When the product is almost ready for release, the quality assurance team must test that the software is fully functional. These Agile team members will test the system to ensure the code is clean — if a potential bug or error is found, the developer will address it quickly. User training is also arranged in this phase, which will require more documentation. Once all of this is done, the final iteration of the product can then be released into production.


The software will now be fully deployed and available to customers. Then the next stage is to move it to the maintenance phase. During this phase, the software development team will provide ongoing support to keep the system running smoothly and fix new bugs. They are also willing to offer additional training to users and make sure they know how to use the product.


There are two reasons why a product is discontinued in the retirement phase: either it is being replaced with new software, or the system itself has become obsolete or unsuitable for the organization over time. The software development team will first notify the user that the software will be discontinued. If there is a replacement, the user will be migrated to the new system. Finally, the developer will perform remaining end-of-life activities and remove support for existing software.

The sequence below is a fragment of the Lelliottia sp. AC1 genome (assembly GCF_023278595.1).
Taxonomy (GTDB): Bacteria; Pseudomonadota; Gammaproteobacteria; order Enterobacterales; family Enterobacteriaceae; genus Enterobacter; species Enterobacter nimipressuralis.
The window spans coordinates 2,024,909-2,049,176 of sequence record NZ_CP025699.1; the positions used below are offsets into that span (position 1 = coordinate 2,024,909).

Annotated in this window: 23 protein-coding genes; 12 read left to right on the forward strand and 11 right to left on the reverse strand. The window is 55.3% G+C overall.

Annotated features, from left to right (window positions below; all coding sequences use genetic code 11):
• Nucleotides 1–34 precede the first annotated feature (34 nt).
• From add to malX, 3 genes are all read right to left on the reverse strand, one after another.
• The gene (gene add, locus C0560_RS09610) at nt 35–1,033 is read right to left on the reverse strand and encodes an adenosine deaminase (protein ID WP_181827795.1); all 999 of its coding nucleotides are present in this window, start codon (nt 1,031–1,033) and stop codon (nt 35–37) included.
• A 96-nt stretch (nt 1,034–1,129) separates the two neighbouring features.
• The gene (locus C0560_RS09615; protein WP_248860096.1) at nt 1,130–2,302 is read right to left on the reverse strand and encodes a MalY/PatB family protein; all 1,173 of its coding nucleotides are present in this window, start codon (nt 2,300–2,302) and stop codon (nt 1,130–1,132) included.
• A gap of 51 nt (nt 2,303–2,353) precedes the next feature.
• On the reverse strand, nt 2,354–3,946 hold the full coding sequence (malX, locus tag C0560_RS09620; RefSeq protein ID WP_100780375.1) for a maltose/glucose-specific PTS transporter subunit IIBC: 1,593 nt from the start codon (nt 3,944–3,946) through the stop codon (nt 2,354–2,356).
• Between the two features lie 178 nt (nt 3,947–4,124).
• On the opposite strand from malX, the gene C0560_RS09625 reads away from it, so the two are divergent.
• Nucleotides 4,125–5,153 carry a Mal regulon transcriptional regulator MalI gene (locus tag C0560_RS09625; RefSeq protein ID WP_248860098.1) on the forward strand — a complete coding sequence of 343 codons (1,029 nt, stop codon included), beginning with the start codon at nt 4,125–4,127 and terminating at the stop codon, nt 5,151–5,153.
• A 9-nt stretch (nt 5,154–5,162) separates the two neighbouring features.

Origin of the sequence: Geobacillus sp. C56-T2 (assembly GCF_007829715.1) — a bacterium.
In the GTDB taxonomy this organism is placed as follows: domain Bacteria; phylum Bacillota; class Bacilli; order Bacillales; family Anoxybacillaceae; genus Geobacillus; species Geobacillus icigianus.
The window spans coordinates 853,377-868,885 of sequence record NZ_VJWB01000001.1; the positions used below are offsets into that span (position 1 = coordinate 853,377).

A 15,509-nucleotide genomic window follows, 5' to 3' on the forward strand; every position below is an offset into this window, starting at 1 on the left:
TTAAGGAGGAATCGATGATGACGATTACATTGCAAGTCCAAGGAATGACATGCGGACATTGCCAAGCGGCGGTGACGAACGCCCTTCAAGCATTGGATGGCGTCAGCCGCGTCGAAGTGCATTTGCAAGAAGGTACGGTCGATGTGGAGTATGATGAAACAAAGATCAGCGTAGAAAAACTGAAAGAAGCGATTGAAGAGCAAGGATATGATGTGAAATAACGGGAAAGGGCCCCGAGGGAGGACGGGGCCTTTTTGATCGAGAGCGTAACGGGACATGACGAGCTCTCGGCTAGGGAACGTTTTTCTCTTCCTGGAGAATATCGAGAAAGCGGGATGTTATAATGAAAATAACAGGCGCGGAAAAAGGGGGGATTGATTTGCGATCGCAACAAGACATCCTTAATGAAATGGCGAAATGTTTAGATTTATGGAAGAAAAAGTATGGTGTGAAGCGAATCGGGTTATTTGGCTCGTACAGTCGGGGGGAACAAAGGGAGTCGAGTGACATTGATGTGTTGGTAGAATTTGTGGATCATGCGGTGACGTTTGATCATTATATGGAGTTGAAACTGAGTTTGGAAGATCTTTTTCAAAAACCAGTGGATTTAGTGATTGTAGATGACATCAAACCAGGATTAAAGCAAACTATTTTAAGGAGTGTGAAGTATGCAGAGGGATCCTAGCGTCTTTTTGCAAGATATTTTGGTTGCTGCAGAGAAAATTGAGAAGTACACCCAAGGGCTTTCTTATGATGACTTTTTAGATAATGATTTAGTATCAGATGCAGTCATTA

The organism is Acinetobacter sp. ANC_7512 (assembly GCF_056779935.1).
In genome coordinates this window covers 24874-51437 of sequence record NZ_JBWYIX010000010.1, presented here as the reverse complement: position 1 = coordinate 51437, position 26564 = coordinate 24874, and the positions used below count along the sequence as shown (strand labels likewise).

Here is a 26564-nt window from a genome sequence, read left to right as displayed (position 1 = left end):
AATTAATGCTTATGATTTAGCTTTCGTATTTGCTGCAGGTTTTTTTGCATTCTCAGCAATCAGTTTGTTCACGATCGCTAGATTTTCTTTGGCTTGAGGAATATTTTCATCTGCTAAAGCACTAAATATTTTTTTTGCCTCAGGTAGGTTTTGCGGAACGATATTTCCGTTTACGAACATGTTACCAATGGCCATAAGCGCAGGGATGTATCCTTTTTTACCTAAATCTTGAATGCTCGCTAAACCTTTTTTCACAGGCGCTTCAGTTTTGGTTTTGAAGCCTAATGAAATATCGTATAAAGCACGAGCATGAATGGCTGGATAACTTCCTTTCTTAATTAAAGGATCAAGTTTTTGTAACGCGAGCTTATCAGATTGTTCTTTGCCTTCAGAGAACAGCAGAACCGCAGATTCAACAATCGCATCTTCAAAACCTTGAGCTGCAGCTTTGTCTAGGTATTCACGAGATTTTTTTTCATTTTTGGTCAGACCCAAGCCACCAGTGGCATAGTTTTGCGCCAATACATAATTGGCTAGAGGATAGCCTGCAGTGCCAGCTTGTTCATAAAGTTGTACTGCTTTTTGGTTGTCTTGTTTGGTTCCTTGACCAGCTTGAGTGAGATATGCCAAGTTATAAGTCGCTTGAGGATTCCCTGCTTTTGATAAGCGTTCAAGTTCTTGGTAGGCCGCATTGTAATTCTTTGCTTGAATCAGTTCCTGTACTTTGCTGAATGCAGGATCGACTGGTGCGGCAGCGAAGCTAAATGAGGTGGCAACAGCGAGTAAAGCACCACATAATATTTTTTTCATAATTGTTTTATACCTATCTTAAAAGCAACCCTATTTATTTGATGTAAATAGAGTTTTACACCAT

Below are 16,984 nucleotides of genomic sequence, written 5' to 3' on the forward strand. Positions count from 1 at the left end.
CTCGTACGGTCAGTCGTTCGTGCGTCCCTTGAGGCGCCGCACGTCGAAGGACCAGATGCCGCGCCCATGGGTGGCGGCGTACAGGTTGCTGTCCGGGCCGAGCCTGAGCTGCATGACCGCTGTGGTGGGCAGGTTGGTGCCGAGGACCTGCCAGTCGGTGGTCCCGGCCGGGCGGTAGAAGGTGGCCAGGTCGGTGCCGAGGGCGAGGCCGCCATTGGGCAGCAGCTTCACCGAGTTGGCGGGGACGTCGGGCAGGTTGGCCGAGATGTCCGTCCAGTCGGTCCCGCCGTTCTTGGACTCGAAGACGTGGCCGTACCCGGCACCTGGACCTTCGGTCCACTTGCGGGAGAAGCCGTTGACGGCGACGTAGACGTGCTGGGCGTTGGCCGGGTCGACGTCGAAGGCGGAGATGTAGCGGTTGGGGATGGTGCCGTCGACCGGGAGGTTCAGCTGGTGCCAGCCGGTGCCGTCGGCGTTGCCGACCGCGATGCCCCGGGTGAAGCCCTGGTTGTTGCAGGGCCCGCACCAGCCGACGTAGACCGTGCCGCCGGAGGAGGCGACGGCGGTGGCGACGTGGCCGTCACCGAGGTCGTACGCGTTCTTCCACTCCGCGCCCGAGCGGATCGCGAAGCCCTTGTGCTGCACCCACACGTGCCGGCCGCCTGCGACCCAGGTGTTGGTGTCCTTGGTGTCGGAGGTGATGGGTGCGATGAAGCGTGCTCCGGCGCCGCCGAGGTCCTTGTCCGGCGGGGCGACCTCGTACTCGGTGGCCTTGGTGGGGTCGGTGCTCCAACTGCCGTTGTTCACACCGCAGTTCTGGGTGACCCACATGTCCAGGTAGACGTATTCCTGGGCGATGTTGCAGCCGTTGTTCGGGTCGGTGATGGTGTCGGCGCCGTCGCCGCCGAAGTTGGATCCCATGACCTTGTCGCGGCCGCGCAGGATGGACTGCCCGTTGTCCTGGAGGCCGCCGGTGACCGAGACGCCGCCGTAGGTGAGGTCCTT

Difference Between Waterfall and Agile Methods

It will be easier to understand waterfall if you compare it to Agile. Waterfall and Agile methods are two very different project management methodologies, but both are equally valid, and can be more or less useful depending on the project.

An important difference to remember is that a waterfall project is a fixed, linear plan. Everything is pre-mapped, and the customer only interacts at the start and end of the project. Whereas the Agile method, on the other hand, is an iterative process, where new priorities and requirements are introduced into the project after sprints and customer feedback sessions.